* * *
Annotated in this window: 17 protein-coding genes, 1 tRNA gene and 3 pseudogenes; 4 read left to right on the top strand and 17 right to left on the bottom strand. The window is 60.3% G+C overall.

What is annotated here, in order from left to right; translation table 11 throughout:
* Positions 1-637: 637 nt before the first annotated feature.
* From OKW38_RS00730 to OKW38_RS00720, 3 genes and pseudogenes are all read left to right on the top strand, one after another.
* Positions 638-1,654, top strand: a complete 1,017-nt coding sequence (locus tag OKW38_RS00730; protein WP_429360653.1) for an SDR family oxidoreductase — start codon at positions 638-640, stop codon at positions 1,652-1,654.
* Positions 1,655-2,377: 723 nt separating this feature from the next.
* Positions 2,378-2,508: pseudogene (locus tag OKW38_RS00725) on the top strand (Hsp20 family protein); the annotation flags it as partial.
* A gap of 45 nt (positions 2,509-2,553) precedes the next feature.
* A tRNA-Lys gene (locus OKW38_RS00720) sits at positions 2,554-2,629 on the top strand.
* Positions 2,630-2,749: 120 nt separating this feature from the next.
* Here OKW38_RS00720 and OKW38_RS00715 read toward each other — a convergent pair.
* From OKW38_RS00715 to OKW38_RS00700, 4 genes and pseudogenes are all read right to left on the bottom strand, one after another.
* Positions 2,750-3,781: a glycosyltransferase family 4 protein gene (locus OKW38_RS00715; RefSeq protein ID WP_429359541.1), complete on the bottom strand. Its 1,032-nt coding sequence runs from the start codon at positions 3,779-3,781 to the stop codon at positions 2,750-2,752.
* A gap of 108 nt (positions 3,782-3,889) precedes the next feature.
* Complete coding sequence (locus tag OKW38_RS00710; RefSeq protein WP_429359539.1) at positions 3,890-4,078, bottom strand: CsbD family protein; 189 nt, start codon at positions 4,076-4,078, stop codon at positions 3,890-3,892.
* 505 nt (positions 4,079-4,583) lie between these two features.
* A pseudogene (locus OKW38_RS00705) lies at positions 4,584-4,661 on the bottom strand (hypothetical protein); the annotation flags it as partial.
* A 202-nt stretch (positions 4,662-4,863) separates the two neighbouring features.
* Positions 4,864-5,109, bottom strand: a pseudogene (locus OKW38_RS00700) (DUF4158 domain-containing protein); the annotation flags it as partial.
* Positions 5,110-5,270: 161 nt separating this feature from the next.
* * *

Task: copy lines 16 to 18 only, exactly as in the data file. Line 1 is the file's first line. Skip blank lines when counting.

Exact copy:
* 505 nt (positions 4,079-4,583) lie between these two features.
* A pseudogene (locus OKW38_RS00705) lies at positions 4,584-4,661 on the bottom strand (hypothetical protein); the annotation flags it as partial.
* A 202-nt stretch (positions 4,662-4,863) separates the two neighbouring features.